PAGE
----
Shayke Kaptsan was born as Szaja Kapcan in 1923 in Baranowicze, eastern Poland (now Baranavichy, Belarus) to a family of six children. His father Hanoh (in Polish documents – Henryk) was a municipal clerk. The family was secular and remote from religion, however, yielding to the demand of the grandfather, Hanokh sent his son to a heder, a Jewish primary private religious school. At the age of 12 Shayke joined the local chapter of Hashomer Hatzair, a leftist Zionist movement. In 1937 he finished middle school and continued his education, studying electricity at a technical school.
In September 1939, World War II began in Europe and, soon thereafter, the town of Baranowicze was occupied by the Soviets. Under the Soviets Shaye's father Hanoh was dismissed from his job, then, in 1940 arrested, after which he disappeared permanently in the Gulag. In June 1941, other members of the Kaptsan family, including Shayke's mother, three of Shayke's siblings, and Shayke himself were resettled eastward as "unreliables." His sister Keyle was studying at a technical school in Grodno, and his little sister Masha was ill in a hospital. Later, both girls perished in the Baranowicze ghetto.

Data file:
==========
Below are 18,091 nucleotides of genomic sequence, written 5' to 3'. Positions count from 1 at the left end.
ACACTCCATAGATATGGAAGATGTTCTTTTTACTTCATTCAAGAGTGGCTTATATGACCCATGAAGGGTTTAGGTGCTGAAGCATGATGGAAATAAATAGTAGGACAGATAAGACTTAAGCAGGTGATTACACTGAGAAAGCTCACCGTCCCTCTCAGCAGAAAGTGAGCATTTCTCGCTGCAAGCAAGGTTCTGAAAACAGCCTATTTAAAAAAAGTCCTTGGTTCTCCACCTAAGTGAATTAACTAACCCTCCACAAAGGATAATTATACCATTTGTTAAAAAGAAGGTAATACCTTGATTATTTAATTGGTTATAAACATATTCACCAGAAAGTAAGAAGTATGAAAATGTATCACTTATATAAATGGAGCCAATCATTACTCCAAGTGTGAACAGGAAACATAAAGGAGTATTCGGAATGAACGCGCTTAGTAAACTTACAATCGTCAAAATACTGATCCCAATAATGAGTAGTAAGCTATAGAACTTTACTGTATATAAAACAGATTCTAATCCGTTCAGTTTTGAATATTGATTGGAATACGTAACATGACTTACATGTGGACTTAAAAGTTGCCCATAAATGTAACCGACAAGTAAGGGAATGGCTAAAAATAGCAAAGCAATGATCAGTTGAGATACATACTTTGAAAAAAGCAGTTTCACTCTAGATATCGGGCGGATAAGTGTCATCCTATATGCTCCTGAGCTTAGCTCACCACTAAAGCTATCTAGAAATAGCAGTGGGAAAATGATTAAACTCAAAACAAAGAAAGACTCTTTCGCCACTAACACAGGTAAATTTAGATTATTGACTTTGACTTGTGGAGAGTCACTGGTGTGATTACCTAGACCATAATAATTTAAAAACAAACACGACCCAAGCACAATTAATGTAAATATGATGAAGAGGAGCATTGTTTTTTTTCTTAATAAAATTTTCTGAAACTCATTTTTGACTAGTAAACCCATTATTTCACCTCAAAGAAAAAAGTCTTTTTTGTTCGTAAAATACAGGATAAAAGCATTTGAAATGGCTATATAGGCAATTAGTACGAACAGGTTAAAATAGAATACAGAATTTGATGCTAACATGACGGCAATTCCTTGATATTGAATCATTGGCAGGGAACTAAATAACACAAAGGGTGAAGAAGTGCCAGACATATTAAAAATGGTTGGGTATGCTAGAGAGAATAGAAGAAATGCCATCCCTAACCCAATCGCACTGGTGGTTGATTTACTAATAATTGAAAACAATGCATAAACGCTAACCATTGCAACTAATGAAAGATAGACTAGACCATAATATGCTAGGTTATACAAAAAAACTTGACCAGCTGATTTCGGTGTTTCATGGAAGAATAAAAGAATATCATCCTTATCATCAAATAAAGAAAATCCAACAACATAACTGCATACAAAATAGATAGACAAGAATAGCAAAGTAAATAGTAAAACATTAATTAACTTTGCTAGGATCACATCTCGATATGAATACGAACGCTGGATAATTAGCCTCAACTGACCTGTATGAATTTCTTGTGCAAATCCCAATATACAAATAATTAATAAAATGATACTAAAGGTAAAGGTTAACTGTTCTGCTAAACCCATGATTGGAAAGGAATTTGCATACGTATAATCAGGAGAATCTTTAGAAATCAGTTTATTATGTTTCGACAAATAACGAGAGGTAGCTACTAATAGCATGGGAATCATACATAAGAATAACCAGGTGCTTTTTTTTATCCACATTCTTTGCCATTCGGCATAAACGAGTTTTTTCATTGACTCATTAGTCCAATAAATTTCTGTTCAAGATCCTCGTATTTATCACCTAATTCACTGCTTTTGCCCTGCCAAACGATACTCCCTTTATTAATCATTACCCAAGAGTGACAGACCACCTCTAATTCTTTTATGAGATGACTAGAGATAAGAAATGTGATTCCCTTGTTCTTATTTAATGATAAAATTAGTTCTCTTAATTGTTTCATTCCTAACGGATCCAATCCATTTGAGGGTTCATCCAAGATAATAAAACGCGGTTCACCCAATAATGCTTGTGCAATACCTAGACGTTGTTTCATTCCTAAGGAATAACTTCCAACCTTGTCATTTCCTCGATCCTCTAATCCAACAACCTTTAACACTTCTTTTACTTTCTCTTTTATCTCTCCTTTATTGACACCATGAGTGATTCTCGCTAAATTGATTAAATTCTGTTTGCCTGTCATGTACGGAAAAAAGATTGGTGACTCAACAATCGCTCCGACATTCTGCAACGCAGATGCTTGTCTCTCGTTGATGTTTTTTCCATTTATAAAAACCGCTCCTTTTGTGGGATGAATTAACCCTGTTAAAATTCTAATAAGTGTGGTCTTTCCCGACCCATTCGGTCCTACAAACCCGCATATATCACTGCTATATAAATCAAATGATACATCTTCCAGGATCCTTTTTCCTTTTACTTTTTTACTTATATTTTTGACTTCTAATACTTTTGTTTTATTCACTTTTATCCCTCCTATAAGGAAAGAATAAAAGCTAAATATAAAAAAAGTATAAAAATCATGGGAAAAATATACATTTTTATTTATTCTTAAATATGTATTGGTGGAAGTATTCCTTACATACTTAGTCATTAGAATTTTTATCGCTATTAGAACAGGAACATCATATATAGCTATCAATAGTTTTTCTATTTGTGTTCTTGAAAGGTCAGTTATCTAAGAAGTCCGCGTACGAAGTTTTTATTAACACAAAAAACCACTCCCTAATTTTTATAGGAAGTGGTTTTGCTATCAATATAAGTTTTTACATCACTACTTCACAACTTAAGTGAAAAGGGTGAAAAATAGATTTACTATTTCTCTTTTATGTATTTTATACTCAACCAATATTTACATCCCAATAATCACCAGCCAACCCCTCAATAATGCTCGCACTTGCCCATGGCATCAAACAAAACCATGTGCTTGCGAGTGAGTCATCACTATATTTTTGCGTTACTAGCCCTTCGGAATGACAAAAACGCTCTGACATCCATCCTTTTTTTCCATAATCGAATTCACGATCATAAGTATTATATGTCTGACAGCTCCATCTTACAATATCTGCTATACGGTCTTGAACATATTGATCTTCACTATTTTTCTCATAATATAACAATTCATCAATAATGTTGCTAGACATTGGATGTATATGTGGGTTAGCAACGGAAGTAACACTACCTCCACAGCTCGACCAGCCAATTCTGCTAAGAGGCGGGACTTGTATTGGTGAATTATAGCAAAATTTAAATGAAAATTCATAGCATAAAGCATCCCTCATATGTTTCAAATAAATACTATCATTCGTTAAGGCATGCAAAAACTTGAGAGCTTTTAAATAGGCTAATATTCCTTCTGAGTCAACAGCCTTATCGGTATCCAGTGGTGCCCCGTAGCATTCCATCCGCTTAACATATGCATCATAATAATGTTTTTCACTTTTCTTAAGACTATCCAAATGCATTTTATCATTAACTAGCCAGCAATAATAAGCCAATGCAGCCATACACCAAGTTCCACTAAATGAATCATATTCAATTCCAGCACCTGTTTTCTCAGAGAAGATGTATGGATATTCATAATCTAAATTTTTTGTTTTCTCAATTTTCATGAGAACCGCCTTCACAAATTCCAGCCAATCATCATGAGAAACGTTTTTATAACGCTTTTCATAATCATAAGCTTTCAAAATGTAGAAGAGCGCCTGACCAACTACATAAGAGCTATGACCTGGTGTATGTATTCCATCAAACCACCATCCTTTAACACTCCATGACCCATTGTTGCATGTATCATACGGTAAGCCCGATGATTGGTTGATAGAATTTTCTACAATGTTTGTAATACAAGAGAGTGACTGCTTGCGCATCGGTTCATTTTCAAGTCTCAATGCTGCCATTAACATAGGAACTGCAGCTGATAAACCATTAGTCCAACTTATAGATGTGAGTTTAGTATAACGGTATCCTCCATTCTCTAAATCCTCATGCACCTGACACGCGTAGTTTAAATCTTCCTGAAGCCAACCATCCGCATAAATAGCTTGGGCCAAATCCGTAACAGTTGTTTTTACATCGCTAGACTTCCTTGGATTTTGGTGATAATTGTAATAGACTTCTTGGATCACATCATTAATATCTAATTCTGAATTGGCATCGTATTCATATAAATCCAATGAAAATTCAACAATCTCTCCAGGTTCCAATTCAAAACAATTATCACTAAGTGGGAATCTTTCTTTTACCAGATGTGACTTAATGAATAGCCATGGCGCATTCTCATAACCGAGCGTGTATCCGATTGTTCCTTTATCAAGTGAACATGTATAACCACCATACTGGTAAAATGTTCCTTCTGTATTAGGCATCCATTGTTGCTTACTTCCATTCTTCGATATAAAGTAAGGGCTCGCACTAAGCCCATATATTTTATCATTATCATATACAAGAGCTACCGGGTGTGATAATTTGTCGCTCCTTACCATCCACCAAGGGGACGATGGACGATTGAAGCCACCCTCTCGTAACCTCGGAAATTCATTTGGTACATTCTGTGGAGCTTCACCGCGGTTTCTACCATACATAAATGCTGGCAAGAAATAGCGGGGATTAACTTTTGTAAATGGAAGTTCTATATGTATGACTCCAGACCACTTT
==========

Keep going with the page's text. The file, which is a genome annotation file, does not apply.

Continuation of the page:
The Kaptsan family was deported to Eastern Siberia, to a remote village in the vicinity of Krasnoiarsk. In the fall of 1941 in the framework of the agreement between the Soviets and the Polish government in exile the family was permitted to move to a more urban location. The Kaptsans settled in the town of Achinsk, (west of Krasnoiarsk), where Shayke found a work as an electrician at a steel plant. Sometime in mid-1942 he received a draft notification. Shayke recalled that he could have avoided being drafted because he was considered an indispensable worker at his plant, but he agreed to be enlisted. He saw that all the other young men of his age were being mobilized, and he knew that he would feel awkward as the only young man left at his plant. 1